Three of the Chartered Women’s Health physiotherapists from Milltown Physiotherapy (practice partner Helen MacDevitt, Stephanie Crossland and Sarah Mullins) travelled to England for four days to attend a course given by Diane Lee from Canada.Diane is a world renowned physiotherapist who is internationally recognised for her clinical work on the thorax and pelvic girdle. She is the author of two books on these topics along with contributing chapters in many highly regarded publications for physiotherapists. We were very lucky to be able to attend this course as Diane is not over on this side of the water very often!She is currently undertaking research on the behaviour of the muscles of the abdominal wall in women with diastasis recti abdominis (DRA). The course title was “New perspectives from the Integrated Systems Model for Treating Women with Pelvic Girdle Pain, Pelvic Organ Prolapse, Stress Urinary Incontinence and / or Diastasis Rectus Abdominis”. Why am I still having pain or experiencing dysfunction after having my baby? It is well known that the abdominal wall and pelvic floor muscles play key roles in function of the trunk and that pregnancy and delivery can have a significant and long lasting impact on their activation patterns. Muscle imbalances can arise postnatally, thereby compromising the ability to transfer load through the trunk. This may create pain in a multitude of areas as well as affect the urinary continence mechanism and support of the pelvic organs. What is Diastasis Recti Abdominis (DRA)? It is a widening of the midline tissue known as the linea alba and separation of the recti muscles of the abdomen. It occurs to some extent in 100% of women in the third trimester of pregnancy (Gilleard and Brown 1996). Following pregnancy, DRA may prevent restoration of both the appearance and function of the trunk. Many women with DRA remain abnormally widened at 8 weeks postpartum and this distance remains unchanged at 1 year without any intervention (Coldron et al 2008, Liaw et al 2011). 66% of women with a DRA also have at least one support-related pelvic floor dysfunction (Spitznagle et al 2007). What is the Integrated Systems Model for Disability and Pain? It is a framework developed to help clinicians determine the primary cause of symptoms when multiple sites of impairment are noted during any single task and helps formulate prescriptive treatment programmes that are unique to each individual.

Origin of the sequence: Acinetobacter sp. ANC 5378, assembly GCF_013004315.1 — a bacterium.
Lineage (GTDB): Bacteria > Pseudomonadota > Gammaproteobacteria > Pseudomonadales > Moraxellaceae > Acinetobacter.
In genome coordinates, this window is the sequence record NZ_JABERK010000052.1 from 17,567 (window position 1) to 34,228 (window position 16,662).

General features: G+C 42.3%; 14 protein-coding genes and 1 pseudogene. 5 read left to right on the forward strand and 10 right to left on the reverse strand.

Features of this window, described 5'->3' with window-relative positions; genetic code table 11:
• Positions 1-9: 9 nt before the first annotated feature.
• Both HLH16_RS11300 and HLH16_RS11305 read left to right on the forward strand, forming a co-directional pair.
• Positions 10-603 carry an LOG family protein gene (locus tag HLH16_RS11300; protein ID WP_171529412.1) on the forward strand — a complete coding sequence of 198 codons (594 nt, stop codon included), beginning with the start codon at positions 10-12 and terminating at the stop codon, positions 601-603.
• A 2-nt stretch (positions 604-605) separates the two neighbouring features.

This post was written by Maeve Whelan